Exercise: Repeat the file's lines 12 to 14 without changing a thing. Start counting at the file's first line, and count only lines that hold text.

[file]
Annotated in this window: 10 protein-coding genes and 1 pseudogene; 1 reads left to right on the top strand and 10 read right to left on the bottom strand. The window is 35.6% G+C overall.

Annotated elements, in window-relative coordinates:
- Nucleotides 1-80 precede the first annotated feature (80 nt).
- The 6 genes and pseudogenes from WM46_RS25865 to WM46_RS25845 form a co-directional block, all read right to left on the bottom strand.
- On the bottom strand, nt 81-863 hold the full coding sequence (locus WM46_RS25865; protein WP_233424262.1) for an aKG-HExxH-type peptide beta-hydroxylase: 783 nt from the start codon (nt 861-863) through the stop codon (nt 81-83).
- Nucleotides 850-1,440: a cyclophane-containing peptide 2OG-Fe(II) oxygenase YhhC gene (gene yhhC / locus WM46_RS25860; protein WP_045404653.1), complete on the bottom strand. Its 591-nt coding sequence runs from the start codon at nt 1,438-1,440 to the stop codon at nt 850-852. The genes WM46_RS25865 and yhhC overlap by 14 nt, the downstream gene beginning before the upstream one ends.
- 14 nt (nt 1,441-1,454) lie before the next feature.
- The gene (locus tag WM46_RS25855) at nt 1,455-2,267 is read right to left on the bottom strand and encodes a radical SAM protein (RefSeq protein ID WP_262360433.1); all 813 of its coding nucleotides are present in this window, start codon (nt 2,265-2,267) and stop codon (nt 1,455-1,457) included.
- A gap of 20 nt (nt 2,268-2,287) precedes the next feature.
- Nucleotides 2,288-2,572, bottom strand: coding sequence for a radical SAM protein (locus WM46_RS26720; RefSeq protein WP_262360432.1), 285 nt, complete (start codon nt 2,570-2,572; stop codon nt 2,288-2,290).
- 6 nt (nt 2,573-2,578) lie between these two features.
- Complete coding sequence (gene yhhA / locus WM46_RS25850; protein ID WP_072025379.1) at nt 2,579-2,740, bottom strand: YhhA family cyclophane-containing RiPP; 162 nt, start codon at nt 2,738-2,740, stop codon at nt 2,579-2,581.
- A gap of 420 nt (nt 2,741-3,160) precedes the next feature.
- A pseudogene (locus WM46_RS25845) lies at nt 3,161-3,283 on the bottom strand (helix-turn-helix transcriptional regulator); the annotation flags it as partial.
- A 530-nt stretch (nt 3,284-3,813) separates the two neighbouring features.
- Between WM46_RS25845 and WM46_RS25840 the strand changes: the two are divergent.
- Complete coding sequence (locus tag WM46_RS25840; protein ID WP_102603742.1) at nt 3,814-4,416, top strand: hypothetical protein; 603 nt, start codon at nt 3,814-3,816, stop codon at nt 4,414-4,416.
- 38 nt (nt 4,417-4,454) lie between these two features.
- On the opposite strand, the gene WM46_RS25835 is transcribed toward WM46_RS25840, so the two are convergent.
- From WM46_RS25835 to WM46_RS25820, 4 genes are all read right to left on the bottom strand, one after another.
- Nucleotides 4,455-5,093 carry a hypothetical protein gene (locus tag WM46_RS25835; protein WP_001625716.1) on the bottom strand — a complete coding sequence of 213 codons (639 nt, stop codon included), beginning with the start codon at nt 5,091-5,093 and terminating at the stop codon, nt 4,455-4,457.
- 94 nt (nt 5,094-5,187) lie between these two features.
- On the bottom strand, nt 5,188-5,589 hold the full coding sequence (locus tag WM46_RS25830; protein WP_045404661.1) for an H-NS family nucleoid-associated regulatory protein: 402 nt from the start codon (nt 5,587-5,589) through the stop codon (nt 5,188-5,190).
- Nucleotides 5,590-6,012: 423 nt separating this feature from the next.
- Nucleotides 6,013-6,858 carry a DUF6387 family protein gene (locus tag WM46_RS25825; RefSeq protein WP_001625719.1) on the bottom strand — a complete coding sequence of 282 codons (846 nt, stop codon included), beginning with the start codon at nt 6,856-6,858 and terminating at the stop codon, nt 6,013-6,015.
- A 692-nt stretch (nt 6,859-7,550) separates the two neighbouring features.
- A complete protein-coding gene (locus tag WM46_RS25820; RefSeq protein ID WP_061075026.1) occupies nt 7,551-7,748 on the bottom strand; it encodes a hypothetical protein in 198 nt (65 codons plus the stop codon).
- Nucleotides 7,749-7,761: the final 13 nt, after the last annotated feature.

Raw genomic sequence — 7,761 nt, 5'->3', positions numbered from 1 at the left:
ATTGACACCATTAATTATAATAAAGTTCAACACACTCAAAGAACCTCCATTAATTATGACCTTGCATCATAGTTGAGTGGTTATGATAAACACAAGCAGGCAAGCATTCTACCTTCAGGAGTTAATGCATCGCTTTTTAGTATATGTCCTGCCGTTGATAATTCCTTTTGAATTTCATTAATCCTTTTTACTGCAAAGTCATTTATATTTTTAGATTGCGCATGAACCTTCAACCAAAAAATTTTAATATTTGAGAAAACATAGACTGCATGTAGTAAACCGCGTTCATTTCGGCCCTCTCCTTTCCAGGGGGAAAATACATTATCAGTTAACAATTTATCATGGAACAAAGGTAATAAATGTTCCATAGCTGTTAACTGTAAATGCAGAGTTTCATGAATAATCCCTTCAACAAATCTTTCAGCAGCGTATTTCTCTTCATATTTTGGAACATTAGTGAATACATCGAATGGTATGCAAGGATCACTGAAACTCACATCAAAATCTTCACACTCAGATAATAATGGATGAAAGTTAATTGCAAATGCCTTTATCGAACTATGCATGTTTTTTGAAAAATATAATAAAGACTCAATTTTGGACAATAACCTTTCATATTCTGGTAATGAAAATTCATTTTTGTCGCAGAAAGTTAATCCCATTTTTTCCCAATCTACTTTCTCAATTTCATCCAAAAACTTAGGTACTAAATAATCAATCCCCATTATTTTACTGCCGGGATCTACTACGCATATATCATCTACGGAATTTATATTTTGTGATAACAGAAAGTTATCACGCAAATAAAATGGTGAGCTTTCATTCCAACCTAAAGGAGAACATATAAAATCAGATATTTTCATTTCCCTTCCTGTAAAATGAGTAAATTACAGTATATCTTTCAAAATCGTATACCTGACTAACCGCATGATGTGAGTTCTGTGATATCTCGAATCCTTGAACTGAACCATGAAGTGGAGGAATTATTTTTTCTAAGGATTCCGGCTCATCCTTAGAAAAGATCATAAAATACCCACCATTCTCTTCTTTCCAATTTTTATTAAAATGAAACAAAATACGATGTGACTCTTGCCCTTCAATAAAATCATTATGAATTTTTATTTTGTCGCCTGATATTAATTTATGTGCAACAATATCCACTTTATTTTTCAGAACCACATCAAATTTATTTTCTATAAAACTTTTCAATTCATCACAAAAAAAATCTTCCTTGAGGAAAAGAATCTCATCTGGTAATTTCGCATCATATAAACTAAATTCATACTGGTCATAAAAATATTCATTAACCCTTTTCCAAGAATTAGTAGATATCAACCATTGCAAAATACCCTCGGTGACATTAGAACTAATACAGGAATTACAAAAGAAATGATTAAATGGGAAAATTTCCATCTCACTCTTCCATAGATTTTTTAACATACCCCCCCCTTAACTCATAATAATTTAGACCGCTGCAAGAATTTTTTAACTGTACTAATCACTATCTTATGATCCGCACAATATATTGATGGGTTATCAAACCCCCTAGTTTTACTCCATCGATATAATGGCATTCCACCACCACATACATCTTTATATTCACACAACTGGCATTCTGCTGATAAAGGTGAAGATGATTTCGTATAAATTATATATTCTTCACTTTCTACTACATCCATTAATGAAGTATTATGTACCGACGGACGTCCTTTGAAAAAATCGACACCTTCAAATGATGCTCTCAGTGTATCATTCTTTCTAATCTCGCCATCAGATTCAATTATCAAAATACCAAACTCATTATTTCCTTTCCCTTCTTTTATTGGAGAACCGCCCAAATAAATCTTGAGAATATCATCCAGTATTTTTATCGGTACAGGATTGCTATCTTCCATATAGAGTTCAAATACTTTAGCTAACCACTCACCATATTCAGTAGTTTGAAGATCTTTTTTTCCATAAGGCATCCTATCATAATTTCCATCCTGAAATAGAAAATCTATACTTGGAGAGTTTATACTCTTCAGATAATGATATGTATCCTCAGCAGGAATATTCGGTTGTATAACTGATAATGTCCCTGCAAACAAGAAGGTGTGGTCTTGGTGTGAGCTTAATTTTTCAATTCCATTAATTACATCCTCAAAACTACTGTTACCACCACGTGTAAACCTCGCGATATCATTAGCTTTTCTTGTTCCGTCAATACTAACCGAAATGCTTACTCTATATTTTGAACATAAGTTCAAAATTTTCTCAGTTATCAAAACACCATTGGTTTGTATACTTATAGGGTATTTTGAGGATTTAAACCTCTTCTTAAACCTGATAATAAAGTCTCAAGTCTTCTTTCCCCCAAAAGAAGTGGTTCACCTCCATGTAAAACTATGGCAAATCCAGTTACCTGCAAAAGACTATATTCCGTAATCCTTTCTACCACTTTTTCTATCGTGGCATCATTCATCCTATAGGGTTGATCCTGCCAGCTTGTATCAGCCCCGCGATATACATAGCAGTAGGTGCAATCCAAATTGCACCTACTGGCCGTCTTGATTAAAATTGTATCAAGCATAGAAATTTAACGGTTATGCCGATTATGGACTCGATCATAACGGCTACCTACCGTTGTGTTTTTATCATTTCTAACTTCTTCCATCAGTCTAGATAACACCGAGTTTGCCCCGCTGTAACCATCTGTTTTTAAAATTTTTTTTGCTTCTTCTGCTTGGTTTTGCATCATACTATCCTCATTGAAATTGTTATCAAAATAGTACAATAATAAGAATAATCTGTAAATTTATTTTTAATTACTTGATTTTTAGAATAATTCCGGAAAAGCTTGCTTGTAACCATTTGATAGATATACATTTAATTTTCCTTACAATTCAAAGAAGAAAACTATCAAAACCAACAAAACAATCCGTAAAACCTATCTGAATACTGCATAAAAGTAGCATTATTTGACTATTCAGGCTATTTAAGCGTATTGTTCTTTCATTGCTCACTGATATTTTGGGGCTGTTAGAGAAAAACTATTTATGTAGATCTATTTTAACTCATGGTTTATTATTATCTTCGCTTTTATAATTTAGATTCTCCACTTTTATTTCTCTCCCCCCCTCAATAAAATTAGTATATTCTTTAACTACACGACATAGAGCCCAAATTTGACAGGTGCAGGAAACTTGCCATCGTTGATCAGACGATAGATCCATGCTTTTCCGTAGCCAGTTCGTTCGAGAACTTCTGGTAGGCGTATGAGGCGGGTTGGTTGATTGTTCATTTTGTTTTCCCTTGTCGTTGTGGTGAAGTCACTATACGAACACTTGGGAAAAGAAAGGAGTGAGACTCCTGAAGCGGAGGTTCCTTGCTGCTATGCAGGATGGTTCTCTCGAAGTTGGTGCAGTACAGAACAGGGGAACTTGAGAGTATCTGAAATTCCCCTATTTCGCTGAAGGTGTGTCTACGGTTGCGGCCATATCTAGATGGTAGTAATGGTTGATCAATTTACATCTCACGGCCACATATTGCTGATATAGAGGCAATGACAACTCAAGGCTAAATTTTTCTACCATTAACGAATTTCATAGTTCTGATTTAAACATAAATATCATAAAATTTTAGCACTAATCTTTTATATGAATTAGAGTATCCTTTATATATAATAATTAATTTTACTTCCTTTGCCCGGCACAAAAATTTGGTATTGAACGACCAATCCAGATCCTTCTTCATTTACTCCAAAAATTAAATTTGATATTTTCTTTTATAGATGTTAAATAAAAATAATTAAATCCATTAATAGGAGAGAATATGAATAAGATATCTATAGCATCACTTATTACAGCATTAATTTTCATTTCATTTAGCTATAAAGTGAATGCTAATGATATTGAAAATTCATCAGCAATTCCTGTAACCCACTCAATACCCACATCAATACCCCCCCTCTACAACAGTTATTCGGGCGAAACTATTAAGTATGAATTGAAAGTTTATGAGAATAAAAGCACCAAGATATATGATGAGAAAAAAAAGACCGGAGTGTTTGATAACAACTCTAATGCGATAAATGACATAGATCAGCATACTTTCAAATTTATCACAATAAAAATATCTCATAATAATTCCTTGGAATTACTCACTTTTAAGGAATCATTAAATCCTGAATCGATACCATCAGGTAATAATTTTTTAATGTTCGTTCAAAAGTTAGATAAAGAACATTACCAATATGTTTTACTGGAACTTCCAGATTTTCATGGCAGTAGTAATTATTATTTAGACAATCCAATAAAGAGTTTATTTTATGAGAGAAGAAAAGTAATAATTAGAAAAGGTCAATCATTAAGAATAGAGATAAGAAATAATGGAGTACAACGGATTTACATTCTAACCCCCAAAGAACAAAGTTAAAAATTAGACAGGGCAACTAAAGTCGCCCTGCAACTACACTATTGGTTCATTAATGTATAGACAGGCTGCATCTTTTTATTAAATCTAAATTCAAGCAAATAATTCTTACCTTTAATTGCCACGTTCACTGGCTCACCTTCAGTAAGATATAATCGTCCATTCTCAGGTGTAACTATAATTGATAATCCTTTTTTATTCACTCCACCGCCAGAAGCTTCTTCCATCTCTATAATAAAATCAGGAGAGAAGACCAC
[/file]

- Complete coding sequence (gene yhhA / locus WM46_RS25850; protein ID WP_072025379.1) at nt 2,579-2,740, bottom strand: YhhA family cyclophane-containing RiPP; 162 nt, start codon at nt 2,738-2,740, stop codon at nt 2,579-2,581.
- A gap of 420 nt (nt 2,741-3,160) precedes the next feature.
- A pseudogene (locus WM46_RS25845) lies at nt 3,161-3,283 on the bottom strand (helix-turn-helix transcriptional regulator); the annotation flags it as partial.